src: local('Oxygen'), local('Oxygen-Regular'),     url(http://themes.googleusercontent.com/static/fonts/oxygen/v2/eAWT4YudG0otf3rlsJD6zOvvDin1pK8aKteLpeZ5c0A.woff) format('woff');
}

Then use the font as you would normally:

h1 {
  font-family: 'Oxygen', sans-serif;
}
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jsuissa
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jsuissa

Designer/developer who spends an inordinate amount of time working on anything that has to do with responsive email design, Foundation framework, ExpressionEngine and web typography.

Updated on September 14, 2022

Comments

  • jsuissa
    jsuissa about 1 year

    Using Google Webfonts in an HTML email I ran into font substitution issues in Outlook (2007,2010, etc.) that didn't occur prior to incorporating webfonts.It ignores the font stacks and goes right to Times.

    This happens despite using inline fallback font stacks.

    I've noticed similar issues that have been posted here before, but only as a general question, not tied to the use of webfonts. Previously all of the font fallbacks worked correctly. I'm using Litmus to conduct the email testing.

    Does anyone know why this might be happening?

    Link to Litmus: https://litmus.com/pub/53a33c7/screenshots

    Originally linked fonts in CSS like so:

    <link href='http://fonts.googleapis.com/css?family=Arvo|Droid+Serif:400,700,400italic,700italic|Roboto:300' rel='stylesheet' type='text/css'>
    

    I also tried using @font-face and self hosted files after seeing a possible solution in another answer, but it didn't work (I updated class names too):

    Except from font-face attempted workaround:

    <!--[if !mso]><!--> 
    
    @font-face {
        font-family: 'droid_serif';
        src: url('http://www.suissamesser.com/emails/rsdsa/DroidSerif-webfont.eot');
        src: url('http://www.suissamesser.com/emails/rsdsa/DroidSerif-webfont.eot?#iefix') format('embedded-opentype'),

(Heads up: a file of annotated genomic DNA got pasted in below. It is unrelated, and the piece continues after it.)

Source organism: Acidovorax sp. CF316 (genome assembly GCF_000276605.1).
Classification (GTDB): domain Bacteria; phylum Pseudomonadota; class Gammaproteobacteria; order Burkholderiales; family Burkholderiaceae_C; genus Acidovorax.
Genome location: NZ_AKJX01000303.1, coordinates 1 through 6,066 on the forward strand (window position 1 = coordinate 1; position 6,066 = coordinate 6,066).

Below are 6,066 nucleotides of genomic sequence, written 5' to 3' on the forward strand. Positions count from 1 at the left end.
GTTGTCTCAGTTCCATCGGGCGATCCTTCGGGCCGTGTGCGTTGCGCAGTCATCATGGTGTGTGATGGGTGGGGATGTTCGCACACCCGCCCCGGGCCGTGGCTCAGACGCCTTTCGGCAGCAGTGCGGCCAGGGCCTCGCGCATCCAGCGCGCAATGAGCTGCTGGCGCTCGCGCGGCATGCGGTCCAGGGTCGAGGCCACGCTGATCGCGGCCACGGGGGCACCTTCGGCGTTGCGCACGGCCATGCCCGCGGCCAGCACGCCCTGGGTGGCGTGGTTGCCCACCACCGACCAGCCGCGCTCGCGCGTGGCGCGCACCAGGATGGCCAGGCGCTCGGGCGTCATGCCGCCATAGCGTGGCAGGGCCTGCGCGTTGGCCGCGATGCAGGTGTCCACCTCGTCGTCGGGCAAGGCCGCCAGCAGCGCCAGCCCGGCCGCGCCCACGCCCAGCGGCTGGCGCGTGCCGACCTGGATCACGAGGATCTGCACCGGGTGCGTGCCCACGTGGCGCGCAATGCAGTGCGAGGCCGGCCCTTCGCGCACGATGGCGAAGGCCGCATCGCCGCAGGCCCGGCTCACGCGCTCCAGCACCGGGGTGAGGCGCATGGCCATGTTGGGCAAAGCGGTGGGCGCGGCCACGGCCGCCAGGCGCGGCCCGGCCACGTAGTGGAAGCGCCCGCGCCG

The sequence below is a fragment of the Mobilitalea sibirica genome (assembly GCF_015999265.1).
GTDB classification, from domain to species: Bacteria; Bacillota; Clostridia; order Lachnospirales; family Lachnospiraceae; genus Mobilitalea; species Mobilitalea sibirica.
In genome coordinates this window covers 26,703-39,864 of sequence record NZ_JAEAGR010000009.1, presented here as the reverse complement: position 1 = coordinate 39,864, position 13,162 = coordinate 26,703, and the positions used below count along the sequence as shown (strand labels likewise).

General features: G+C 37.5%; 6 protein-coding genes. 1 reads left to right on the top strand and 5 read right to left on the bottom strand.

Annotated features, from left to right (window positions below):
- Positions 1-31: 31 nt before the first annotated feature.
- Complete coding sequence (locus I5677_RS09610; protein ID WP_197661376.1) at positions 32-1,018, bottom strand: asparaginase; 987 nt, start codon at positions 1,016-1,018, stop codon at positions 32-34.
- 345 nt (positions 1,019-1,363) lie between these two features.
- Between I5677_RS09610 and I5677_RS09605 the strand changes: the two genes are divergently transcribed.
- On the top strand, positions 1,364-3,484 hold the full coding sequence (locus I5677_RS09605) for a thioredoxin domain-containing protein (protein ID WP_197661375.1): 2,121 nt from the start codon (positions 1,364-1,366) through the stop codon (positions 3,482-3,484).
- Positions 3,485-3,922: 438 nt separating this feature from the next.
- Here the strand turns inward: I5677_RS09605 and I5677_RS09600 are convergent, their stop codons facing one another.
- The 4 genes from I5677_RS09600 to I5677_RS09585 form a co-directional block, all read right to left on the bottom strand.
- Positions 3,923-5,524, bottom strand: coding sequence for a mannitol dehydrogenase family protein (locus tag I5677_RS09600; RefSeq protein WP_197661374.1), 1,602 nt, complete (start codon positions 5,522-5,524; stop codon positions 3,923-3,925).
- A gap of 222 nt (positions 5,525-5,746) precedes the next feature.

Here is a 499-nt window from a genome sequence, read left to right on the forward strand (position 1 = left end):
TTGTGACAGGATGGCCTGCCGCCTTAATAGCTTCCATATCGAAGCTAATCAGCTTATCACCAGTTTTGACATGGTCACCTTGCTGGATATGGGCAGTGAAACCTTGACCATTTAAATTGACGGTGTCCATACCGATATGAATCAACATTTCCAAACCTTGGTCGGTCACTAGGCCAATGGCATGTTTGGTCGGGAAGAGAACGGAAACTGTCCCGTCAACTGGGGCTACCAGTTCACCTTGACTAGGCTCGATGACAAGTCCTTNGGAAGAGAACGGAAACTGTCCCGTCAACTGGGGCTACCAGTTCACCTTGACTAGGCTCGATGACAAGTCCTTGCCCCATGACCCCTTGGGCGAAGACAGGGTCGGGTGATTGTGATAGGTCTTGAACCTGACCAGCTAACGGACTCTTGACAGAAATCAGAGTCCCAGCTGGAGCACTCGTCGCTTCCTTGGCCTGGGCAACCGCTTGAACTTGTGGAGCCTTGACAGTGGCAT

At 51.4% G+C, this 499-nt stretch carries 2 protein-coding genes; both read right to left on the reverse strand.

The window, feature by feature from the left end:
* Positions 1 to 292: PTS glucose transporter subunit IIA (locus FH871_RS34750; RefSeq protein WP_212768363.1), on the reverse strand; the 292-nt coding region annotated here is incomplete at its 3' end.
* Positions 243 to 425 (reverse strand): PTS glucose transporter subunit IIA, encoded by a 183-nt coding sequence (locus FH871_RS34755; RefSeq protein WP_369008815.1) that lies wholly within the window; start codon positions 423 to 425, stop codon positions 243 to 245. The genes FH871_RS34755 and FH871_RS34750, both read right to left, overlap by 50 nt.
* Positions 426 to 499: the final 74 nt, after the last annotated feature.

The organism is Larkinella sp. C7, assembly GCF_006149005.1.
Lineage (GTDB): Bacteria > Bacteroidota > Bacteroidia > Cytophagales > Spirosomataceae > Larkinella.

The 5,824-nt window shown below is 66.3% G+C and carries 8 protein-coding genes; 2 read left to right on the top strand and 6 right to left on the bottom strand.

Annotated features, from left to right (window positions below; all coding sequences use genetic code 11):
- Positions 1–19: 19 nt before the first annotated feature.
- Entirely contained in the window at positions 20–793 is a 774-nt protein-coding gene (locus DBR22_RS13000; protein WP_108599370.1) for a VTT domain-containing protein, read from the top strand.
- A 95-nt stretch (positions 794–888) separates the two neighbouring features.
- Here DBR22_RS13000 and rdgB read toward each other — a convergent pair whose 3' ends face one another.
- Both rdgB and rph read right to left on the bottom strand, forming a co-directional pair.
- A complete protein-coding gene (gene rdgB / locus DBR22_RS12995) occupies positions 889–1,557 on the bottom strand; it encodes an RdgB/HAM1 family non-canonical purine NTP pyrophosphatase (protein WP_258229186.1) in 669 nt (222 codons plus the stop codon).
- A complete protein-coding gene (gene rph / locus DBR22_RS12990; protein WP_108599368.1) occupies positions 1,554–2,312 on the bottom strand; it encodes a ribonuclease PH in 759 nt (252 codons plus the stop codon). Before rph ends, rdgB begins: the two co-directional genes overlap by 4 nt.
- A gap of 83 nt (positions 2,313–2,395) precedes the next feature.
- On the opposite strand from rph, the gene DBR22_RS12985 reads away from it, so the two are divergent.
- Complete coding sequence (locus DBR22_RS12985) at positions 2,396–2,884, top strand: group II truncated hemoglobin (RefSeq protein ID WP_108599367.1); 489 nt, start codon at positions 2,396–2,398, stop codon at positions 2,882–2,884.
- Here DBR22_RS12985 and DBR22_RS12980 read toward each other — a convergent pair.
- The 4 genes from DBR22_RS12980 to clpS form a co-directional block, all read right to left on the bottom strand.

url('http://www.suissamesser.com/emails/rsdsa/DroidSerif-webfont.svg#droid_serif') format('svg'),  
             url('http://www.suissamesser.com/emails/rsdsa/DroidSerif-webfont.woff') format('woff'),
             url('http://www.suissamesser.com/emails/rsdsa/DroidSerif-webfont.ttf') format('truetype');
    
        font-weight: normal;
        font-style: normal;
    
    }
    <!--<![endif]-->
    

    Outlook specific override CSS seems to work, but there are priority issues. I don't believe Outlook recognizes the !important declaration so I've been working towards more specific selections. However, I still don't understand why this is happening and if there is a simpler fix.

    Outlook Font Override Excerpt:

        <!--[if gte mso 9]>
        <style>
            /* Target Outlook 2007 and 2010 */
    
                h1 { font-family: 'Georgia',serif !important; font-weight:normal; }
                h1 a { font-family: 'Georgia',serif !important; font-weight:normal; }
                h2 { font-family: 'Trebuchet MS',arial, helvetica, sans-serif; font-weight:normal; }
                h3 { font-family: 'Trebuchet MS',arial, helvetica, sans-serif; }
                .cover,img.cover,a.cover {
                    display: block;
                    visibility: visible;
    
                    td { font-family: 'Trebuchet MS',arial, helvetica, sans-serif; } 
    
                    .droid { font-family: 'Georgia', serif; }
    }
        </style>
        <![endif]-->
    

    Example of problematic code:

    <td height="30" colspan="3" align="left" valign="middle" class="featured">
        <h2 style="text-align: left; padding: 0; margin: 0; color: #00799f; font-family: 'Roboto',arial, helvetica, sans-serif; font-size: 21px; font-weight: 100; background: none; border-bottom: 1px solid #b1d6e2; text-decoration: none; line-height: 36px; mso-line-height-rule: exactly;">cover story</h2>
    </td>
    

    UPDATE:

    I've tried the suggestion in the answers to put the webfont import code inside conditional tags that exclude Outlook to no avail.